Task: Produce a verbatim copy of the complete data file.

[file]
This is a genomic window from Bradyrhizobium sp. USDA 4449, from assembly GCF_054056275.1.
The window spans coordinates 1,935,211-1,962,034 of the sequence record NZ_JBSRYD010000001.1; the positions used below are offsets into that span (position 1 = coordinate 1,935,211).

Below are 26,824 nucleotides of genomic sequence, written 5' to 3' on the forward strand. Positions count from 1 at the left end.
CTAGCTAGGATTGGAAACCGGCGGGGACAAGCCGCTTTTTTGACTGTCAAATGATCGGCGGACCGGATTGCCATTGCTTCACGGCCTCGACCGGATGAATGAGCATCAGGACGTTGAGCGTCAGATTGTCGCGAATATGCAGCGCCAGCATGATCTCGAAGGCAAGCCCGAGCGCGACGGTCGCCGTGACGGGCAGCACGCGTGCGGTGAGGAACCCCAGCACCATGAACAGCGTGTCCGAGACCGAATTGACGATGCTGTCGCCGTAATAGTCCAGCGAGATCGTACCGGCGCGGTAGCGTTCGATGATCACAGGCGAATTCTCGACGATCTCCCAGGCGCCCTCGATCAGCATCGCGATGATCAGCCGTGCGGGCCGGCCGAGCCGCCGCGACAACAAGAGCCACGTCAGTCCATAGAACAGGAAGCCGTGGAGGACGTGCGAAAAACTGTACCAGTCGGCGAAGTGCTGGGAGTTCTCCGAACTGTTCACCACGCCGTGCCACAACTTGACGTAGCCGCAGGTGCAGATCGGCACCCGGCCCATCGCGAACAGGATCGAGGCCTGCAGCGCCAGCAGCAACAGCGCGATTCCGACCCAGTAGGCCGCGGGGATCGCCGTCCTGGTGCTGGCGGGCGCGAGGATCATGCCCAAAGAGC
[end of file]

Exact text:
This is a genomic window from Bradyrhizobium sp. USDA 4449, from assembly GCF_054056275.1.
The window spans coordinates 1,935,211-1,962,034 of the sequence record NZ_JBSRYD010000001.1; the positions used below are offsets into that span (position 1 = coordinate 1,935,211).

Below are 26,824 nucleotides of genomic sequence, written 5' to 3' on the forward strand. Positions count from 1 at the left end.
CTAGCTAGGATTGGAAACCGGCGGGGACAAGCCGCTTTTTTGACTGTCAAATGATCGGCGGACCGGATTGCCATTGCTTCACGGCCTCGACCGGATGAATGAGCATCAGGACGTTGAGCGTCAGATTGTCGCGAATATGCAGCGCCAGCATGATCTCGAAGGCAAGCCCGAGCGCGACGGTCGCCGTGACGGGCAGCACGCGTGCGGTGAGGAACCCCAGCACCATGAACAGCGTGTCCGAGACCGAATTGACGATGCTGTCGCCGTAATAGTCCAGCGAGATCGTACCGGCGCGGTAGCGTTCGATGATCACAGGCGAATTCTCGACGATCTCCCAGGCGCCCTCGATCAGCATCGCGATGATCAGCCGTGCGGGCCGGCCGAGCCGCCGCGACAACAAGAGCCACGTCAGTCCATAGAACAGGAAGCCGTGGAGGACGTGCGAAAAACTGTACCAGTCGGCGAAGTGCTGGGAGTTCTCCGAACTGTTCACCACGCCGTGCCACAACTTGACGTAGCCGCAGGTGCAGATCGGCACCCGGCCCATCGCGAACAGGATCGAGGCCTGCAGCGCCAGCAGCAACAGCGCGATTCCGACCCAGTAGGCCGCGGGGATCGCCGTCCTGGTGCTGGCGGGCGCGAGGATCATGCCCAAAGAGC